Until 7:30 last night, when I decided I had to check it out. After all, this season's prizes include a spread in Vogue Italia, plus the cover of the beauty supplement (is that prestigious? I never pay much attention to supplemental sections - to me it sounds like the equivalent of saying "the cover of the fall catalog for Italian JC Penney"). Plus I think that Cover Girl isn't on the prize list anymore. Which could mean the end of the super-awkward Cover Girl product placement. So I watched it. And, to be honest, I was kind of dissapointed.

It wasn't the models - there was one girl who seems really talented, and one who really seems to know the industry. Plus they cut the two girls who brought major drama (the "counter-culture" girl that everyone called fake and the girl said she was glad not to have a black roommate. Seriously. She said this. She said it was just poor word choice but...damn, girl). Everyone knows that big stupid drama will come into to play pretty early anyway - when they put in girls who already have enemies by the end of day one, it feels too forced. Anyway, other than that they filled all of their other categories: the manipulator, the sweetheart, the struggling single mom, the girl who's socially awkward. Plus, almost everyone seemed to have long hair, so there's sure to be some tears come makeover time, when Tyra shaves all of them bald and dips their heads in bleach (as she is wont to do).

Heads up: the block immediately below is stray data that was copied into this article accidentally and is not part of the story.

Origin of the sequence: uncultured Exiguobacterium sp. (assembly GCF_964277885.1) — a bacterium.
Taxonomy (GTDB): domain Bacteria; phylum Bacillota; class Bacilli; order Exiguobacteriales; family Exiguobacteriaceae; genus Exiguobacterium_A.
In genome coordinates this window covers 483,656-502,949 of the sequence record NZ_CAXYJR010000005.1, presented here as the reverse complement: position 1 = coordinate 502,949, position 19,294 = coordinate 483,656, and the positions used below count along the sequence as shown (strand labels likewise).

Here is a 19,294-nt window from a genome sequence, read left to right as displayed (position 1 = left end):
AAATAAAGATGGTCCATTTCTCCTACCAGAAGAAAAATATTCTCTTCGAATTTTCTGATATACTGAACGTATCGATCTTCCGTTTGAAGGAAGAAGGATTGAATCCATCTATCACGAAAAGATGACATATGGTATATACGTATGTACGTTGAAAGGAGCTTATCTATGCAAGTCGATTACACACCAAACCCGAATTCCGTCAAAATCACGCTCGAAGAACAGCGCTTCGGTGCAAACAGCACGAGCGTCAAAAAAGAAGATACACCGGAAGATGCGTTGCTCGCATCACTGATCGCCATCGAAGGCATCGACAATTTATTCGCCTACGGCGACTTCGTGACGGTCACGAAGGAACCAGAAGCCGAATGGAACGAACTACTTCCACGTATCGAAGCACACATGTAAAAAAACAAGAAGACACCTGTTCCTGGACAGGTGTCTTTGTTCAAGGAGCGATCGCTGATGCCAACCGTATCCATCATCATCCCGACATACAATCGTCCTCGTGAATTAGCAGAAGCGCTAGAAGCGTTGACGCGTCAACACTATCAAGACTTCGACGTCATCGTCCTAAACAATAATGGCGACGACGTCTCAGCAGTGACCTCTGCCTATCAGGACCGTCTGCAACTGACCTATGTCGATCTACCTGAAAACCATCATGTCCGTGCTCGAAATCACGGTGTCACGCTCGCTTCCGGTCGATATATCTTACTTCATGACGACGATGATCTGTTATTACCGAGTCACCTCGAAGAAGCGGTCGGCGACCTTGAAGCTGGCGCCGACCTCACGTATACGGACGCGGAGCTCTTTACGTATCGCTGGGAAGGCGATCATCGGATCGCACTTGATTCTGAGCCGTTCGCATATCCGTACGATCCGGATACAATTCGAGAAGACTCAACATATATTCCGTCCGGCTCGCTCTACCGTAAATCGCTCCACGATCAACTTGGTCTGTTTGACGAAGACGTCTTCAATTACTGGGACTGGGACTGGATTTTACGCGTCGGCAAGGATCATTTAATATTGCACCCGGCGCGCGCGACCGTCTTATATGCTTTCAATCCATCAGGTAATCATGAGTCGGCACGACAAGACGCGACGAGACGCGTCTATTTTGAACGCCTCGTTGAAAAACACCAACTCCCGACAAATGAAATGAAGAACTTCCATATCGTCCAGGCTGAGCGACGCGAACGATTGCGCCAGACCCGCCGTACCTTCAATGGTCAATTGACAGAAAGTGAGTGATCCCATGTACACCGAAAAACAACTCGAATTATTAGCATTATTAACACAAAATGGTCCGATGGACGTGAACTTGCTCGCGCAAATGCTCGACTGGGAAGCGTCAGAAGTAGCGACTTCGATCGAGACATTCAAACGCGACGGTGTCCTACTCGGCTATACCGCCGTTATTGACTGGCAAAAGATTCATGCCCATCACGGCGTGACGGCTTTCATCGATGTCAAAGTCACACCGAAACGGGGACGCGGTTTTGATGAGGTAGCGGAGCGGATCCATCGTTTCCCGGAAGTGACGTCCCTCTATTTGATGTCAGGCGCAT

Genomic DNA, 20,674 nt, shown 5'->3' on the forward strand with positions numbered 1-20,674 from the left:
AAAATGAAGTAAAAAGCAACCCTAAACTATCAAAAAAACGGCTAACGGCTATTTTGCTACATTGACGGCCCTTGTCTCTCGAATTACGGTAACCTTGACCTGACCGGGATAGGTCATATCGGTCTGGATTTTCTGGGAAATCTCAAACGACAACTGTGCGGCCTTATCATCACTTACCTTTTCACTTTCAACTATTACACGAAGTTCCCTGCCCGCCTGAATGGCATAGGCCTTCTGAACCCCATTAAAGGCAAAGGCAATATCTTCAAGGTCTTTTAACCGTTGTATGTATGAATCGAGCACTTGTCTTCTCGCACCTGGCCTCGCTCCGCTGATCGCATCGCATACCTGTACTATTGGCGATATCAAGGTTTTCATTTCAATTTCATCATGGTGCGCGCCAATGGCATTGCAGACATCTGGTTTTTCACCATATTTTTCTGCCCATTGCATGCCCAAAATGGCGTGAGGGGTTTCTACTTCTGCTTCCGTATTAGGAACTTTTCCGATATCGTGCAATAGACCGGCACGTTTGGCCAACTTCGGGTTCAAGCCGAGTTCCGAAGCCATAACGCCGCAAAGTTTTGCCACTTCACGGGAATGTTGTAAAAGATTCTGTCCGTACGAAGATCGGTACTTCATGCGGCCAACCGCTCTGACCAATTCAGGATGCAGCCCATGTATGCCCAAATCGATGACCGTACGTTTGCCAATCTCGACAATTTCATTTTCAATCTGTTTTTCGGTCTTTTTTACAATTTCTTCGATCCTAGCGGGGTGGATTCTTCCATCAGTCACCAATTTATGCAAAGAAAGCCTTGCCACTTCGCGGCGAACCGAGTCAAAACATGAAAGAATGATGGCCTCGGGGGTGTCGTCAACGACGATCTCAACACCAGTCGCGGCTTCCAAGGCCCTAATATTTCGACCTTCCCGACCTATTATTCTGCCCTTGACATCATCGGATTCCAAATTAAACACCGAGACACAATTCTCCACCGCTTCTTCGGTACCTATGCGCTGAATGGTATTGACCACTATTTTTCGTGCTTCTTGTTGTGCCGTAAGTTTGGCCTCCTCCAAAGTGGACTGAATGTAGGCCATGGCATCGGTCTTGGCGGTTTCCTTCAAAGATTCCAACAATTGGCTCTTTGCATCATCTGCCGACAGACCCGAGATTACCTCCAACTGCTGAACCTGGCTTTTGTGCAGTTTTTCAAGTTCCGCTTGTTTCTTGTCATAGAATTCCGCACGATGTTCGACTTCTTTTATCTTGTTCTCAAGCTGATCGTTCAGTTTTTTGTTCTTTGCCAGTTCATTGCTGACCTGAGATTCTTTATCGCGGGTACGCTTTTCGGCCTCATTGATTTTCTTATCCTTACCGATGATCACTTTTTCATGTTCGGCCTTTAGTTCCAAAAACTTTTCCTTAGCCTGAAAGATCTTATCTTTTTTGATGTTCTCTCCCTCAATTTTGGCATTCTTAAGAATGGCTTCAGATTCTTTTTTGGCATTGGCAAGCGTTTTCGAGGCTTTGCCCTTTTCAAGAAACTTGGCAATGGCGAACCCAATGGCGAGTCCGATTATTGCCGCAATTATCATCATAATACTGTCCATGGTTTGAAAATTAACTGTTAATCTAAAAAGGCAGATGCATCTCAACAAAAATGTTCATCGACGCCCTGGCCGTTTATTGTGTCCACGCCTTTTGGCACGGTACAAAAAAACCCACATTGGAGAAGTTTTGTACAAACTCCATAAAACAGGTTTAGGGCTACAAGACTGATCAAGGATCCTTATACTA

The problem was, whither the crazy? Suddenly, the show is trying to skew high-fashion, and the casting episode - usually the height of Tyra's Tyra-centric craziness - was largely gimmick free. No Tyra-bot from the future. No Tyra's School For Girls. No random Greek Goddess theme. No Tyra's ridiculously bad French accent for her Mean Model character. Nothing. There was a moment of lip service to it, when Tyra dressed in a private school uniform to introduce a montage about modeling.By which I mean, a montage about Tyra. Photos of Tyra as a kid. Photos of Tyra modeling. Video of Tyra - a full-grown woman - dressed like an eleven-year-old, and acting out her own childhood experiences.